In June, Five Planets Line Up In The Sky. Here’s How You Can See It

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Five planets are in rare alignment and will be visible from Earth next week. For the first time since December 2004, Mercury, Venus, Mars, Jupiter, Saturn and Jupiter are aligned in this order. Stargazers will be able to see the phenomenon best on Friday, June 24.

It is not uncommon to see a combination of three or more planets near one another, but it is quite rare to see five, according to Sky & Telescope.

The five “naked eye” planets could be seen beginning June 3 and 4; the lineup was visible with binoculars, but only for about 30 seconds before Mercury disappeared in the sun’s glare.

On June 24, however, a viewing will be at its best. Even though the distance between Saturn and Mercury is increasing, it’s becoming easier to spot Mercury. It’s also getting easier to see all five of them, Diana Hannikainen (observing editor at Sky & Telescope)

Hannikainen stated that the sky would be beautiful on the morning 24th because the waning crescent Moon would join the procession between Venus and Mars.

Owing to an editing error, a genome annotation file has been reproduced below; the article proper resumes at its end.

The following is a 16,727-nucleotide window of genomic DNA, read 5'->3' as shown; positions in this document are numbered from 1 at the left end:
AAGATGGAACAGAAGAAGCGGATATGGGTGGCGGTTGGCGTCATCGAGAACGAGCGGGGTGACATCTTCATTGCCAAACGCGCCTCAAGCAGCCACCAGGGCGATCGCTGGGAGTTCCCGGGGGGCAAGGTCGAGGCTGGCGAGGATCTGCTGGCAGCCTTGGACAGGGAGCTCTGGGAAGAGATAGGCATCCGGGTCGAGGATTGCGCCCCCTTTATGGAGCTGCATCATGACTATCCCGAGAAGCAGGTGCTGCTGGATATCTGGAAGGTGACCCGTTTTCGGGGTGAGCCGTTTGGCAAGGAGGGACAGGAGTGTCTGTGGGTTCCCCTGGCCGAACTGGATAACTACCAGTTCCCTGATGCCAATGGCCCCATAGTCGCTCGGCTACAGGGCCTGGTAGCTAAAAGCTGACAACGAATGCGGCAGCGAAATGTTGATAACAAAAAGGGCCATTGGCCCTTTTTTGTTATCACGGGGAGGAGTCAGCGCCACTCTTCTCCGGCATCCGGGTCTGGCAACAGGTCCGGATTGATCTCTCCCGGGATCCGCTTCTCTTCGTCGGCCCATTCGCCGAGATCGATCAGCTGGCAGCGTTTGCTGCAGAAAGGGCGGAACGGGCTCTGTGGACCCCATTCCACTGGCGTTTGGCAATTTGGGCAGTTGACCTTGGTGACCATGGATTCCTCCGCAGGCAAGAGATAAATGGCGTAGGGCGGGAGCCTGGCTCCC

On the days preceding this, the planets should be visible. Sky & Telescope recommends that you see the lineup on June 24, 45 minutes before sunrise. It should be visible on the eastern horizon.

NASA reports that four naked-eye planets have been aligned in the area for the last few months. However, Saturn, Mars and Jupiter will begin to spread over the next few weeks. As a result, most observers will not be able to see Saturn and Venus until September.

The M13 globular cluster of star clusters, a densely packed collection of stars in a sphere, will be another astronomical phenomenon visible in June. NASA claims that the M13, also known as the Hercules Cluster contains thousands of stars and is approximately 12 billion years old.

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